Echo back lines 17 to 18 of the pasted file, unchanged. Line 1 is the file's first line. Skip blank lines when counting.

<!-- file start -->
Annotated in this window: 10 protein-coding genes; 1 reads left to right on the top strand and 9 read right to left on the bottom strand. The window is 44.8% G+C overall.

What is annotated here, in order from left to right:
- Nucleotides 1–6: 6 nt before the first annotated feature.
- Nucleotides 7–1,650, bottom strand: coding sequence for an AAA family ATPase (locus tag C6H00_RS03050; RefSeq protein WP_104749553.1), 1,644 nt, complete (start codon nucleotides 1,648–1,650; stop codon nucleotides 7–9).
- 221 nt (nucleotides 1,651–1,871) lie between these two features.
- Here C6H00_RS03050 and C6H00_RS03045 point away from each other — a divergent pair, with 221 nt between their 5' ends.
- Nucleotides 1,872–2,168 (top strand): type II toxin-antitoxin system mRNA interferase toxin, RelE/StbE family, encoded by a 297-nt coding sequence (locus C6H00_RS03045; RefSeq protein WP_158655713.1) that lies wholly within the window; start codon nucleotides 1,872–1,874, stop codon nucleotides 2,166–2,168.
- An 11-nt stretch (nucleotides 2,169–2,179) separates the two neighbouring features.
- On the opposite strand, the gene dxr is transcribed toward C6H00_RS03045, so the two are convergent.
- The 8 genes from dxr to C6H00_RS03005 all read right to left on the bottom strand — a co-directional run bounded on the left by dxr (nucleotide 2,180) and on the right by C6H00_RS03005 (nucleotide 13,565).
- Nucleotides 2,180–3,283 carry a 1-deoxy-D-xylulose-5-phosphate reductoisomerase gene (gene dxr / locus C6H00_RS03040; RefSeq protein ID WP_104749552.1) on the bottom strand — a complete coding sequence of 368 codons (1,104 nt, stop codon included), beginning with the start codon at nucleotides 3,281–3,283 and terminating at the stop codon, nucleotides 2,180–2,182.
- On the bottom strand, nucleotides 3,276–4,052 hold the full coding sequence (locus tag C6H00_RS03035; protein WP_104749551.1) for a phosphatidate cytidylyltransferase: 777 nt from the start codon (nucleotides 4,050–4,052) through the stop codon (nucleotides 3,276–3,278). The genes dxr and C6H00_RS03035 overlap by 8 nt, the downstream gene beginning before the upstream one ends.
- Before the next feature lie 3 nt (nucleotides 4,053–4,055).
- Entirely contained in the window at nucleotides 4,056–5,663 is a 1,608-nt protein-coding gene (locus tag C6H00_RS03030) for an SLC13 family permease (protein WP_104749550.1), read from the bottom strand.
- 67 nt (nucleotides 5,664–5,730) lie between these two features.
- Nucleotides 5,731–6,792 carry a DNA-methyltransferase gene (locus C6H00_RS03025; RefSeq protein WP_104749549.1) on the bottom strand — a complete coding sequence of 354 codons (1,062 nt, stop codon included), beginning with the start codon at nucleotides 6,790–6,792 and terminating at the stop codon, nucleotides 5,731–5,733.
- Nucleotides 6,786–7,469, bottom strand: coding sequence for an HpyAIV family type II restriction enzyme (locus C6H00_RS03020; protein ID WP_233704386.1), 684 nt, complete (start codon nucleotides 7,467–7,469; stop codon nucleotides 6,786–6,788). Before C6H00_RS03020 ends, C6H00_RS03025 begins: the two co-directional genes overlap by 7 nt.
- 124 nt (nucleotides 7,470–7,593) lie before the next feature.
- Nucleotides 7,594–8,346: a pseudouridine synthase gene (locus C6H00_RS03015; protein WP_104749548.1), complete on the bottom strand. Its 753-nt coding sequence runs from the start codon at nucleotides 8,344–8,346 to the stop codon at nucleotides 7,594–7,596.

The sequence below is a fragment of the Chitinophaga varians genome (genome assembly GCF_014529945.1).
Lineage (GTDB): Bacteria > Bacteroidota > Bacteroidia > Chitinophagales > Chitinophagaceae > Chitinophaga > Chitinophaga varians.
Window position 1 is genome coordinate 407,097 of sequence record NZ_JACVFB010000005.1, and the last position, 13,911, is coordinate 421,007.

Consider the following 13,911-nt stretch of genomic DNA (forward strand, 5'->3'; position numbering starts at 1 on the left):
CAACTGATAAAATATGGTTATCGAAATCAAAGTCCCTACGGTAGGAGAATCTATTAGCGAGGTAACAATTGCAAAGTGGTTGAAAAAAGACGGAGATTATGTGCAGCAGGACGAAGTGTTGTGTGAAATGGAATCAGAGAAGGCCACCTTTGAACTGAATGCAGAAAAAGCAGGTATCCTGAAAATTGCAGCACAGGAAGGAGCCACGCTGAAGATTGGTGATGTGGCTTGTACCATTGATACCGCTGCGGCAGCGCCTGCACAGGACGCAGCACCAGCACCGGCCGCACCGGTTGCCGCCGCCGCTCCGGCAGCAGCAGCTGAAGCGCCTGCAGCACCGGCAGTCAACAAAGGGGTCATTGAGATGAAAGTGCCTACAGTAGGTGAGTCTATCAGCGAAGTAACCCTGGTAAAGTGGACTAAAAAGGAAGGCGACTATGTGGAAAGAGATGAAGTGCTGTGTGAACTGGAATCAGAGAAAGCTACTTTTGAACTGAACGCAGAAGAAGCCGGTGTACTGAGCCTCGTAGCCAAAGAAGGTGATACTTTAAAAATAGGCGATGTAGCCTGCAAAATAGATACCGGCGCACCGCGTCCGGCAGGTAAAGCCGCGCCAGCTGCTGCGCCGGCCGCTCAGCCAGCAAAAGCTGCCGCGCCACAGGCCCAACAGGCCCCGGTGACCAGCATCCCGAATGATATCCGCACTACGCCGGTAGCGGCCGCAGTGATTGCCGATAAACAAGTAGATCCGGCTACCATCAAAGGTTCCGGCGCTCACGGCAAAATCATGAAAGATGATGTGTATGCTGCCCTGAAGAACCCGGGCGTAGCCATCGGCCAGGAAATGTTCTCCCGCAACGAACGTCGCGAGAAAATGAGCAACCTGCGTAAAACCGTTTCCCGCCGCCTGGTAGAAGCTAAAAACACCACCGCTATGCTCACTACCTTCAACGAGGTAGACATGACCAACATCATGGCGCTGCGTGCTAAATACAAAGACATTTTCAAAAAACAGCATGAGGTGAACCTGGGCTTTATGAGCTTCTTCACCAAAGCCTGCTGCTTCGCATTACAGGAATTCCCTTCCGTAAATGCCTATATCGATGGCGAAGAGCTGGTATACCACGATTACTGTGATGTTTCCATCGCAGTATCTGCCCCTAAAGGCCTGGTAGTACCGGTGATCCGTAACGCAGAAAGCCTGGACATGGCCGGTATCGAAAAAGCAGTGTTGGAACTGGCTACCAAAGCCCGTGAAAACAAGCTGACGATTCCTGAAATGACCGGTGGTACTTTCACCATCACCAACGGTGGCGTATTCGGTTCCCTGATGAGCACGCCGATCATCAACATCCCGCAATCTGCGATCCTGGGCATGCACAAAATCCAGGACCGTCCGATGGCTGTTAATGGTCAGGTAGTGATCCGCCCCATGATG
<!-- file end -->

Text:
- Nucleotides 6,786–7,469, bottom strand: coding sequence for an HpyAIV family type II restriction enzyme (locus C6H00_RS03020; protein ID WP_233704386.1), 684 nt, complete (start codon nucleotides 7,467–7,469; stop codon nucleotides 6,786–6,788). Before C6H00_RS03020 ends, C6H00_RS03025 begins: the two co-directional genes overlap by 7 nt.
- 124 nt (nucleotides 7,470–7,593) lie before the next feature.